Glamour: A History is a book written by Stephen Gundle. He is a Professor and Director of Graduate Studies in Film and Television at Warwick University. His interests lie mainly in the fields of film and cultural and political history with a special emphasis on Italian cinema and other media. Glamour: A History was published by Oxford University Press in 2008. It is the first ever written history of glamour including its three vital ingredients which are sex appeal, money, and fame. It also highlights both the magic of glamour and its crooked and sometimes tragic underside.
The book contains the history of glamour as well as the lives of the rich and famous from the eighteenth century to the twenty-first century. From Napoleon to Marilyn Monroe, from Beau Brummel to Gianni Versace, and to modern idols such as Paris Hilton. It also discusses the role of artists, photographers, writers, journalists, film-makers, models, and other occupations that are immersed in the public mind with the magical aura of glamour. Stephen Gundle shows in this book how glamour feeds on the middle-class desire for a thrilling and colorful life. A desire that is reinforced by the cinema and the press which serve as a stage for acting out scenes of a desirable life.
Glamour first occurred in Sir Walter Scott’s poem “Low Scots” in 1805. The book traces Scott’s usage of the term glamer in the poem and says that glamer means ‘the influence of a charm on the eye.’ The definition he gave elaborates the ability to transform the image of people through their appearance and creating illusions. Gundle also incorporates ideas from Simone de Beauvoir, a feminist theorist and with some cultural theorists like Baudelaire, Baudrillard and Walter Benjamin. He integrated his analysis to the relevant ideas of these theorists and he used it to translate the manifestations of glamour.
Based on this book, the earliest occurrences of glamour phenomena were in the late 18th and early 19th centuries in Britain and France. The author argues that glamour was international and not nationally based in geographic scope. He states that glamour is an urban phenomenon with a significant impact on large cities such as London, Los Angeles, New York, Paris, and Rome since large cities are more dynamic than smaller cities. Glamour is persuasive in the importance of imitation based on wistful desire in the reproduction of glamour. It is tied then to modern economies and modernity that Gundle gives an economic explanation about the rise of industrialism and economic growth.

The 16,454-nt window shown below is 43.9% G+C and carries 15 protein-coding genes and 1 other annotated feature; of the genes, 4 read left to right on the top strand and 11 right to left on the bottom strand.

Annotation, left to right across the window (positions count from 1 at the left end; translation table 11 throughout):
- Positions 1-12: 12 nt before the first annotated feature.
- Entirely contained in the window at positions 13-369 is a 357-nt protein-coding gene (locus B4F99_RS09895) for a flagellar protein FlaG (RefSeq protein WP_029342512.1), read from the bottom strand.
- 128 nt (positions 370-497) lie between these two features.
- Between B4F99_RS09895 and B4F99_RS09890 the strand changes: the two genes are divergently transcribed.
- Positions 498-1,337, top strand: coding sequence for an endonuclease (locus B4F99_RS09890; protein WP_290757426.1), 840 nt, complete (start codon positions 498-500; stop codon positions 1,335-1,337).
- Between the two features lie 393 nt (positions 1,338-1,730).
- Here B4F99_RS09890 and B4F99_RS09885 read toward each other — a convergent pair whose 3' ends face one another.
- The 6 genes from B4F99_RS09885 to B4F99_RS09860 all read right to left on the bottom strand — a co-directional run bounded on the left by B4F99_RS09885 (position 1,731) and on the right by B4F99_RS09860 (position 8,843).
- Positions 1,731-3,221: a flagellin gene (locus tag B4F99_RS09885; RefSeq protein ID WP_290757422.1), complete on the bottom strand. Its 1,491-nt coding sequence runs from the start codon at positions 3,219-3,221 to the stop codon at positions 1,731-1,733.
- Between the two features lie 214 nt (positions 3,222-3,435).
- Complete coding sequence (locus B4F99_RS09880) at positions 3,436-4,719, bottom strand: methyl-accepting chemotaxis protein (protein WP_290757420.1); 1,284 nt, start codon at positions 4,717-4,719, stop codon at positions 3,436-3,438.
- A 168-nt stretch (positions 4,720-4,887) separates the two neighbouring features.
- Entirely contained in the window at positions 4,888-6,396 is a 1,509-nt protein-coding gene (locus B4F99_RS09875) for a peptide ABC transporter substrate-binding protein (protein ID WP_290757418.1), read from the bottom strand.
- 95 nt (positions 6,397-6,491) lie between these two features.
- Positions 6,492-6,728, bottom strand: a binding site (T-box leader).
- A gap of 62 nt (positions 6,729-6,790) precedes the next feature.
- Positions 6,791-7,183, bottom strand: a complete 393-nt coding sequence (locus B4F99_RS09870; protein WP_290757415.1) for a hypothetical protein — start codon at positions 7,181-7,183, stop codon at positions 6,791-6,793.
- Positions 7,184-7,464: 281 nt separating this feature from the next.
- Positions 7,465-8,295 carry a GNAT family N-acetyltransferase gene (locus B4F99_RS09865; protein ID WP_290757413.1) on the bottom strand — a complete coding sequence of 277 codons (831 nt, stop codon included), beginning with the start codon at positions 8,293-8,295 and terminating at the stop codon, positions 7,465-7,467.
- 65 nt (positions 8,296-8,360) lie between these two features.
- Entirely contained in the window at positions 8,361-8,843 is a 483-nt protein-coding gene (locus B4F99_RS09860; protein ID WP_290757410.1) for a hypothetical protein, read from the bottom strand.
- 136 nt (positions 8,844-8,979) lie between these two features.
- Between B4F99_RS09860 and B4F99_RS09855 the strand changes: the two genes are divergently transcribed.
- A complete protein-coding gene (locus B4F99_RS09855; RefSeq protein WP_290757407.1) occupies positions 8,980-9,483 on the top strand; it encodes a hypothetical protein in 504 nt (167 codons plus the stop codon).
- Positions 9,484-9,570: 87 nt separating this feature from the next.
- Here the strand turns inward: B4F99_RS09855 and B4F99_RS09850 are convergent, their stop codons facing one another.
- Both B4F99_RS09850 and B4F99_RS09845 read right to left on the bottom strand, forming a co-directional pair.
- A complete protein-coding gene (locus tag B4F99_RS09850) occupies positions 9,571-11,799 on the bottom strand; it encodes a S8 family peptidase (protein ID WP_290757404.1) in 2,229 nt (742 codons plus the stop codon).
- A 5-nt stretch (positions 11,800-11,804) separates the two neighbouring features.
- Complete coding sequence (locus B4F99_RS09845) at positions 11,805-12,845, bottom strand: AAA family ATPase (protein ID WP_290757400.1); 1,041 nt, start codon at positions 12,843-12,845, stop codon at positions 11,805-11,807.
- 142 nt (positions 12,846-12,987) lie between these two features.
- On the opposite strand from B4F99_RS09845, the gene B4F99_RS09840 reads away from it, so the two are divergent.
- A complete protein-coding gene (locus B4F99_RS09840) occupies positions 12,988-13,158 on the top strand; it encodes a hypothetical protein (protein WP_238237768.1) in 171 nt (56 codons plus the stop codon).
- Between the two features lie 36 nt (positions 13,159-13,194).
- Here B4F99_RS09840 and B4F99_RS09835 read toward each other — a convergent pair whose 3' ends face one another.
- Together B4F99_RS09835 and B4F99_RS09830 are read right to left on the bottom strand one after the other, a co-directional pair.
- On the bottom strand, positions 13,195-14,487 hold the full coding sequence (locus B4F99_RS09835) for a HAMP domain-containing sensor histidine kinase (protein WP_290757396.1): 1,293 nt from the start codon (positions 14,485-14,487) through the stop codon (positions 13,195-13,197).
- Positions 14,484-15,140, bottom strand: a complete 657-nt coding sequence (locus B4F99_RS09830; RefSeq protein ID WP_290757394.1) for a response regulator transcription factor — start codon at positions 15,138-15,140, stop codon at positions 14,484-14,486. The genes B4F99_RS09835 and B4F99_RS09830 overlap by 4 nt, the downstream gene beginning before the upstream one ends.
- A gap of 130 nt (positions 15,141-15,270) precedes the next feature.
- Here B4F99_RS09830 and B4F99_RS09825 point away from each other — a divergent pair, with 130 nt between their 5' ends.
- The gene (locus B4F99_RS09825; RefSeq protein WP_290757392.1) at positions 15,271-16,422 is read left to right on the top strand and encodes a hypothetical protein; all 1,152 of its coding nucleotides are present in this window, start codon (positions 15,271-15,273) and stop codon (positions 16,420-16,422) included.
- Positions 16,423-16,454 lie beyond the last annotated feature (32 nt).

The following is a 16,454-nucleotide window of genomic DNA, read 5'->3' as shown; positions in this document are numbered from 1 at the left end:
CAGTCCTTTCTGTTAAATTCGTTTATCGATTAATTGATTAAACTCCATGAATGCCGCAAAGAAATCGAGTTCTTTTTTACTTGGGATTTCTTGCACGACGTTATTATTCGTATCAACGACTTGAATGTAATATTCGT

Gundle focuses on the emergence of the cultural advantage in which advertising and publicity are tied with the public media and it uses the entertainment world to promote consumption of products to transform oneself. The visual representation of glamourous people was used as advertising depends to it as it progresses to provoke yearning for their glamorous lifestyle associated with the products but more directly with the models, stars, socialites and celebrities that are portrayed in the advertising. But glamour tends to be rarely acquired leading to unsatisfied desire in consumption.
Glamour: A History covers the lifestyles of the rich and famous from late 18th century to late 20th century and devotes much to the “star system” and Hollywood movie actresses yet, he also gives attention to novels, paintings, and photography in Western Europe and in the United States. The book talks about the history of glamour with its main attributes which are sex appeal, money and fame. Gundle explains that glamour has the ‘oxymoronic qualities’ of sleaze, elegance, and class and ‘accessible exclusivity and democratic elitism.’
He said that he does not think glamour is just an allusion, he believes that it is ‘a source of visual excitement and pleasure’ and it has theatricality and entertainment value. He gives a revealing comparison between Marie Antoinette and Napoleon Bonaparte that explains the social and cultural meaning for glamour. Marie Antoinette’s status established by birth and bloodline who has alienated the public with her extravagance is not a glamorous celebrity and Napoleon Bonaparte who deploys grand spectacles to display and impress the public attention was glamorous.
Glamour: A History by Gundle might be a delightful book for someone but not for most. At first glance, you might be deceived by its cover and what it really talks about. The book’s front cover has a classy elegant woman printed in black and white and looks like a cover for a coffee table book that includes photos from the old Hollywood stars and celebrities. Although it is informative, the book seemed too long that it made Gundle’s arguments less convincing the more he tries to explain them.